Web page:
Ambulatory health care visits by children; principal diagnosis and place of visit
Published Date:May 1998
Corporate Authors:National Center for Health Statistics (U.S.)
Ambulatory Care Facilities
Ambulatory Medical Care For Children
Ambulatory Care/Adolescent/Statistics/United States
Ambulatory Care/Child/Statistics/United States
Ambulatory Care/Infant/Statistics/United States
Ambulatory Care Facilities/Utilization/United States
Ambulatory Medical Care For Children/Utilization/Statistics/United States
Office Visits/Utilization/United States
Series:Vital and health statistics. Series 13, Data from the National Health Survey ; no. 137
DHHS publication ; no. (PHS) 98-1798
Description:OBJECTIVES: This report presents national estimates of ambulatory health care use by children under 15 years of age according to principal diagnosis, place of visit (physician office, hospital outpatient department, and hospital emergency department), and patient characteristics (age, sex, and race).
METHODS: Data were from the National Ambulatory Medical Care Survey and the National Hospital Ambulatory Medical Care Survey. Data were from 1993-95.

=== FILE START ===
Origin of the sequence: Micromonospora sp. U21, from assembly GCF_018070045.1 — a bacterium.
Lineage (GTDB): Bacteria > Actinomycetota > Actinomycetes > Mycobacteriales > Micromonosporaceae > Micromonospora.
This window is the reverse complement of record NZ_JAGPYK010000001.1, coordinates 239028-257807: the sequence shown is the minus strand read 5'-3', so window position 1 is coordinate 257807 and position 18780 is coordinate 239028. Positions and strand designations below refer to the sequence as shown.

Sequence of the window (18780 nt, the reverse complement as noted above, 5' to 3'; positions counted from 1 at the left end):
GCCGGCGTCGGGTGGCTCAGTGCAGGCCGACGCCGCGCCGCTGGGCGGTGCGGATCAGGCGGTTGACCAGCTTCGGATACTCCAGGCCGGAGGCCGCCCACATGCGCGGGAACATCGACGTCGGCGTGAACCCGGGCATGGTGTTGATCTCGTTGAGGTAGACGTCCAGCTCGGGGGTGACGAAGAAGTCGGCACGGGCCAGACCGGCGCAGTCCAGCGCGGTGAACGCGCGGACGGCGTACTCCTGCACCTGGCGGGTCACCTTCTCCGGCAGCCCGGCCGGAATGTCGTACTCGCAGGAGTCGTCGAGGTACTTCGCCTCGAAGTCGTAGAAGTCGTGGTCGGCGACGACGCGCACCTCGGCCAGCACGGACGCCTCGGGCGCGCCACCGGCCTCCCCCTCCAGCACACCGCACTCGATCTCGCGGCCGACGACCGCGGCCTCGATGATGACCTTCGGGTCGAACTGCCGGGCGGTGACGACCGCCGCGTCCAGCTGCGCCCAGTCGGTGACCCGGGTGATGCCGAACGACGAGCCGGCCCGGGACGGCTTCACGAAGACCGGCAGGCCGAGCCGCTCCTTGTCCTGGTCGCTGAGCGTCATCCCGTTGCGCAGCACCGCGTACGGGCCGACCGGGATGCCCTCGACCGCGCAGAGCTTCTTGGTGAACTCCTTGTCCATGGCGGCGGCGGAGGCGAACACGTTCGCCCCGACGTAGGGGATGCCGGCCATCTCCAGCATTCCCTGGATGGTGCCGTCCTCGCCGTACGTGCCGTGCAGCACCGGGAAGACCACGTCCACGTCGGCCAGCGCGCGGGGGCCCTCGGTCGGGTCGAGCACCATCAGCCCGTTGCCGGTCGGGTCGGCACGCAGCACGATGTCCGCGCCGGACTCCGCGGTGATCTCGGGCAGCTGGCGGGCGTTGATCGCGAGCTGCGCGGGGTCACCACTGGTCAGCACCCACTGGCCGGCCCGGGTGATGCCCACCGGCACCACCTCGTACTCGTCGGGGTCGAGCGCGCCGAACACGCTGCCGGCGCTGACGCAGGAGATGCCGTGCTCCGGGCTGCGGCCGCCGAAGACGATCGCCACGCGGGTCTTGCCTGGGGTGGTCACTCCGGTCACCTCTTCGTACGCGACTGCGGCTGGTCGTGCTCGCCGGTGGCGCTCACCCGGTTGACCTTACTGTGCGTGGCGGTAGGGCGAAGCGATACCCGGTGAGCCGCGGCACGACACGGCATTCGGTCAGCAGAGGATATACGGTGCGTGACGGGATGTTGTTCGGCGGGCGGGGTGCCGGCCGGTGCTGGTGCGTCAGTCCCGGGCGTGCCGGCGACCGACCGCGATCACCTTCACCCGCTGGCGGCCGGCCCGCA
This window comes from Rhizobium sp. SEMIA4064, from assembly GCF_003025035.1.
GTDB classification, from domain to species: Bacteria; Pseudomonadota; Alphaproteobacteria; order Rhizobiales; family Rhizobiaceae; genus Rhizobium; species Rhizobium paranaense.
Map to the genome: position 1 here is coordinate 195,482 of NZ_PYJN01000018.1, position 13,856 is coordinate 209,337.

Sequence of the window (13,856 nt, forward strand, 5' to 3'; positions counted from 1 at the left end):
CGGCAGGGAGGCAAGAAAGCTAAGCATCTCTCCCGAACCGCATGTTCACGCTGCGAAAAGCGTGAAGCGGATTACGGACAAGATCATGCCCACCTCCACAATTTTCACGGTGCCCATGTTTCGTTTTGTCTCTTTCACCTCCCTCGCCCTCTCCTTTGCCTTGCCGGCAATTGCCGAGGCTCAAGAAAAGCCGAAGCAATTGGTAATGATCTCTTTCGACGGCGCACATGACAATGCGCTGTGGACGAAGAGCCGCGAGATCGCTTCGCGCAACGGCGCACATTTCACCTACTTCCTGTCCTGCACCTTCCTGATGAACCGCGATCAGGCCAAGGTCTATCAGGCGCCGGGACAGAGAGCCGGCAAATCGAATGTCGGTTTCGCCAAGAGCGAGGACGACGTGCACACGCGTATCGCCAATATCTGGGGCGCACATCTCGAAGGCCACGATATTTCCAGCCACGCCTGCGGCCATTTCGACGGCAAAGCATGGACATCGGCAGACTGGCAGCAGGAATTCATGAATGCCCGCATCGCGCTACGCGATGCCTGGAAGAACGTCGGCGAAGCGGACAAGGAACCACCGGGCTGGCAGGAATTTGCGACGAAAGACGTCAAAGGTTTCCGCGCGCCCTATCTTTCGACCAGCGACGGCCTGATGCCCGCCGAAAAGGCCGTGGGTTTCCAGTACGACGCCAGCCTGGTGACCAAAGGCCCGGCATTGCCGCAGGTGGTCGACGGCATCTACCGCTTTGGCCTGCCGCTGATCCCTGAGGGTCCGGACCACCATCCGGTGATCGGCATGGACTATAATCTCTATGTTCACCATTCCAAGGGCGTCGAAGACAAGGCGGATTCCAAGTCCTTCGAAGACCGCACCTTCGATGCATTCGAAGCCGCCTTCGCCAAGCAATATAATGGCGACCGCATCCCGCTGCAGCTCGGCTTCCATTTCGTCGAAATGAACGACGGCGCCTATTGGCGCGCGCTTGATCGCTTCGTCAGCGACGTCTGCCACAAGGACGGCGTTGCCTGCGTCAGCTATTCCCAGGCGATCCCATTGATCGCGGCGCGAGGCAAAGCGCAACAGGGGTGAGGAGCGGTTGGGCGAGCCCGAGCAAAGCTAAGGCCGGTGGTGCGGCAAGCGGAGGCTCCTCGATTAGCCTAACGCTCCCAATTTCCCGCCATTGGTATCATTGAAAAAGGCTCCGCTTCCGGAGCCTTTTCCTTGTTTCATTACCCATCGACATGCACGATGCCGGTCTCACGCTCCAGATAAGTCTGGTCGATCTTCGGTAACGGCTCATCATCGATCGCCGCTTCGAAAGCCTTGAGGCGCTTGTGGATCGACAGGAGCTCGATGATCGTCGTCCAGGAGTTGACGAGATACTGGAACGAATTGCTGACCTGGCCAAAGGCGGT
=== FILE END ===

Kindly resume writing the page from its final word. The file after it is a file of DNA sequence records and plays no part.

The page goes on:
RESULTS: In 1993-95 children under 15 years of age made 165.3 million visits per year (289 visits per 100 children). Visit rates were highest among infants and varied inversely with age. Visit rates were 43 percent higher among white children than black children. Three-quarters of ambulatory visits occurred in physician offices, 8 percent in hospital outpatient departments, and 14 percent in hospital emergency departments. Visits by white children were more likely to occur in physician offices than visits by black children (81 percent and 54 percent). Conversely, visits by black children were more likely to occur in hospital outpatient departments (19 percent and 7 percent) and hospital emergency departments (28 percent and 12 percent) than visits by white children. The following principal diagnoses accounted for almost 40 percent of visits: well-child visit, 15 percent; middle ear infection, 12 percent; and injury, 10 percent. Rates for well-child visits were almost 80 percent higher among white infants than black infants. Continued monitoring of these differences in use of ambulatory care among children are needed, particularly in view of the possible impact of changes in the health care system on these differences.
Supporting Files:No Additional Files
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